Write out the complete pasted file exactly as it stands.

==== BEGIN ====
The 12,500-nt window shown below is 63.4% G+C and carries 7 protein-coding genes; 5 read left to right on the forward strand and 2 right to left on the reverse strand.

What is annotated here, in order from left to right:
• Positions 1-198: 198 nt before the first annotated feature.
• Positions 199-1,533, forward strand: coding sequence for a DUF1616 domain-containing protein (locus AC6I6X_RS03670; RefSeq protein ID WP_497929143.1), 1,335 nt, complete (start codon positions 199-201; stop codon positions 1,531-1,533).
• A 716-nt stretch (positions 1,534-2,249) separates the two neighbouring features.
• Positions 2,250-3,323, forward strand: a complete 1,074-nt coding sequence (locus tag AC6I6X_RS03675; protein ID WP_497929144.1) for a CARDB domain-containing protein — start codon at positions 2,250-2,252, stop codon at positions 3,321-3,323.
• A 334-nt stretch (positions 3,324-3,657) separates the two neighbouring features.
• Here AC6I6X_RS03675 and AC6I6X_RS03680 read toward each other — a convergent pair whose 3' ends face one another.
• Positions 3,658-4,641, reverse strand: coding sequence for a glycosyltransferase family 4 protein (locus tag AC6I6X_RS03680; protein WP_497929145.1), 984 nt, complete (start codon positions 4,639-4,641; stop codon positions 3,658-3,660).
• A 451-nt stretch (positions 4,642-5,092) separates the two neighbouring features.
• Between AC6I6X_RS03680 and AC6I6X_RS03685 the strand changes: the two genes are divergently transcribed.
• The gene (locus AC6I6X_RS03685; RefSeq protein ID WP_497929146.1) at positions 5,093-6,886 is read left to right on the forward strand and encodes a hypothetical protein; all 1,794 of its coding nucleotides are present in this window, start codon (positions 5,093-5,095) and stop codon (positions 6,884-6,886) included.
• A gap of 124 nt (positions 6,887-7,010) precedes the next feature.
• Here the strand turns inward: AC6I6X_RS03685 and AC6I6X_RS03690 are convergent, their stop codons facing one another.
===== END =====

The 12,500-nt window shown below is 63.4% G+C and carries 7 protein-coding genes; 5 read left to right on the forward strand and 2 right to left on the reverse strand.

What is annotated here, in order from left to right:
• Positions 1-198: 198 nt before the first annotated feature.
• Positions 199-1,533, forward strand: coding sequence for a DUF1616 domain-containing protein (locus AC6I6X_RS03670; RefSeq protein ID WP_497929143.1), 1,335 nt, complete (start codon positions 199-201; stop codon positions 1,531-1,533).
• A 716-nt stretch (positions 1,534-2,249) separates the two neighbouring features.
• Positions 2,250-3,323, forward strand: a complete 1,074-nt coding sequence (locus tag AC6I6X_RS03675; protein ID WP_497929144.1) for a CARDB domain-containing protein — start codon at positions 2,250-2,252, stop codon at positions 3,321-3,323.
• A 334-nt stretch (positions 3,324-3,657) separates the two neighbouring features.
• Here AC6I6X_RS03675 and AC6I6X_RS03680 read toward each other — a convergent pair whose 3' ends face one another.
• Positions 3,658-4,641, reverse strand: coding sequence for a glycosyltransferase family 4 protein (locus tag AC6I6X_RS03680; protein WP_497929145.1), 984 nt, complete (start codon positions 4,639-4,641; stop codon positions 3,658-3,660).
• A 451-nt stretch (positions 4,642-5,092) separates the two neighbouring features.
• Between AC6I6X_RS03680 and AC6I6X_RS03685 the strand changes: the two genes are divergently transcribed.
• The gene (locus AC6I6X_RS03685; RefSeq protein ID WP_497929146.1) at positions 5,093-6,886 is read left to right on the forward strand and encodes a hypothetical protein; all 1,794 of its coding nucleotides are present in this window, start codon (positions 5,093-5,095) and stop codon (positions 6,884-6,886) included.
• A gap of 124 nt (positions 6,887-7,010) precedes the next feature.
• Here the strand turns inward: AC6I6X_RS03685 and AC6I6X_RS03690 are convergent, their stop codons facing one another.